The headwinds to growth in South-East Asia have heightened of late. As the US Federal Reserve Bank raises rates, global financial conditions have tightened, raising the cost of capital and unnerving investors. Geopolitical uncertainties add to the pain.
Indeed, the European Commission’s proposal for a phased ban on importing Russian oil, which prompted a rise in oil prices, reminds everyone of how politics can affect economies. China’s economy has also lost momentum, as Covid-19 infections in major hubs of economic activity lead to lockdowns, which then cause supply chain dislocations.
On balance, we continue to believe that the regional economies can withstand these downward pressures and deliver reasonable growth – on the back of the rebound from the pandemic-induced slowdown and some positive structural drivers.
Consumption activities have recovered, which, in turn, have boosted service sectors
The recent purchasing manager surveys show an encouraging degree of resilience in the region, at least up to April. Most of the purchasing manager indices for the regional economies have either risen or stayed flat since March, when higher energy prices and supply chain dislocations began to be felt. Encouragingly, in Indonesia, Thailand, the Philippines and Vietnam, the pipeline of new business - which foretells future production – actually picked up in April over March.
As we dig deeper into the economic numbers, we find good reasons to believe that this resilience can be sustained.
First, countries in the region have largely quelled the surges in Covid infections and have made progress in vaccinating their populations. This has allowed the authorities across the region to significantly ease the restrictions on activity that were brought in to contain the pandemic. As a result, consumption activities have recovered, which, in turn, have boosted service sectors such as food and beverages, entertainment and domestic travel.
In addition, most countries in the region have made it easier for tourists to enter their countries. There are signs from hotel bookings and airlines that tourist arrivals will rebound robustly from May onwards. In the meantime, airlines, airports, hotels and affiliated businesses are rehiring workers and giving orders to their suppliers in preparation for the return of tourism.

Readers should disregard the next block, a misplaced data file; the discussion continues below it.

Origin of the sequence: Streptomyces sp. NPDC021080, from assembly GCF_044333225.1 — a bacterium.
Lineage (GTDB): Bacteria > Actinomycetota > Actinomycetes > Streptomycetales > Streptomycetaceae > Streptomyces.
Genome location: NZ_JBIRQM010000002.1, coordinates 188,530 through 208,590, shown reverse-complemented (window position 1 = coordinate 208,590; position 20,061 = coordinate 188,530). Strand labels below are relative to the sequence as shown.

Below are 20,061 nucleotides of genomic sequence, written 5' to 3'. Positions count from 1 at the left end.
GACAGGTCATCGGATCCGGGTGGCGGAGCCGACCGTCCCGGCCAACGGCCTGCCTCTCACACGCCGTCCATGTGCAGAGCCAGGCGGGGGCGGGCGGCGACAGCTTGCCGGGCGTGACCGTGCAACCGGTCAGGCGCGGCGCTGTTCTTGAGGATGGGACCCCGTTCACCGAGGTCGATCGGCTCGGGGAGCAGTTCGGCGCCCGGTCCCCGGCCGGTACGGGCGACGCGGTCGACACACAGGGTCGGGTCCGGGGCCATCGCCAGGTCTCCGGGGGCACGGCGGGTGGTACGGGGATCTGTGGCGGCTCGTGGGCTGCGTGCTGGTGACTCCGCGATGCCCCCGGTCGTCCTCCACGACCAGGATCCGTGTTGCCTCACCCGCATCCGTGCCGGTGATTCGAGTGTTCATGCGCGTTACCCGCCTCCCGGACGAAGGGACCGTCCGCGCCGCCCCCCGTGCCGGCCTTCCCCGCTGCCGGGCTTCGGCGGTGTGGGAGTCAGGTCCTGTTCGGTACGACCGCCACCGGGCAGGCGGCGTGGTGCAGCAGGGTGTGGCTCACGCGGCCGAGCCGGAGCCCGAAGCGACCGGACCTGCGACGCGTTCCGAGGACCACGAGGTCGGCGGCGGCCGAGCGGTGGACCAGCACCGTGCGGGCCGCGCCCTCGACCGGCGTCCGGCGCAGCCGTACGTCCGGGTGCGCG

Governments in the region are reviving infrastructure projects that had been delayed or deferred
There are also structural forces that are adding to the recovery momentum. Governments in the region are reviving infrastructure projects that had been delayed or deferred because of the pandemic. Moreover, foreign investment is also coming back to the region, some of it propelled by production relocation and others attracted by the improved fundamentals in the region as a result of policy reforms such as the changes to the labour laws in Indonesia.
The world economy remains highly prone to political and financial shocks. It is not only the US Federal Reserve that is raising rates and reducing liquidity: other central banks are also reversing the ultra-easy policies of the past two years.
As a result, Asian central banks will have to tighten monetary policies as India has just done. South-East Asian central banks will have little choice but to step up rate increases, beginning in the second half of the year. Tighter financial conditions could produce sharp corrections in equity, bond and real-estate markets, and these in turn could hurt economic activity.
South-East Asian central banks will have little choice but to step up rate increases
In China, the emergence of Covid hotspots in different areas of the country, have prompted slower demand growth, factory closures, port congestion and other dislocations that could hurt South-East Asian exporters. However, that risk has been mitigated recently as a result of clear signs that the policymakers are now focused on expansionary policies. There have been calls for a major push to build infrastructure, while the authorities have announced measures to support employment and to provide relief to struggling small and medium enterprises.
Taking everything into consideration, our view is that South-East Asian resilience is not a passing phenomenon but something that can be sustained. Global investors have shown their confidence; note how the regional currencies have largely held their value even as the US dollar has surged against major currencies such as the yen and the euro.
This is the result of improved policy credibility for the bigger economies in the region. So long as competent economic managers pursue sound policies, the region is likely to remain resilient.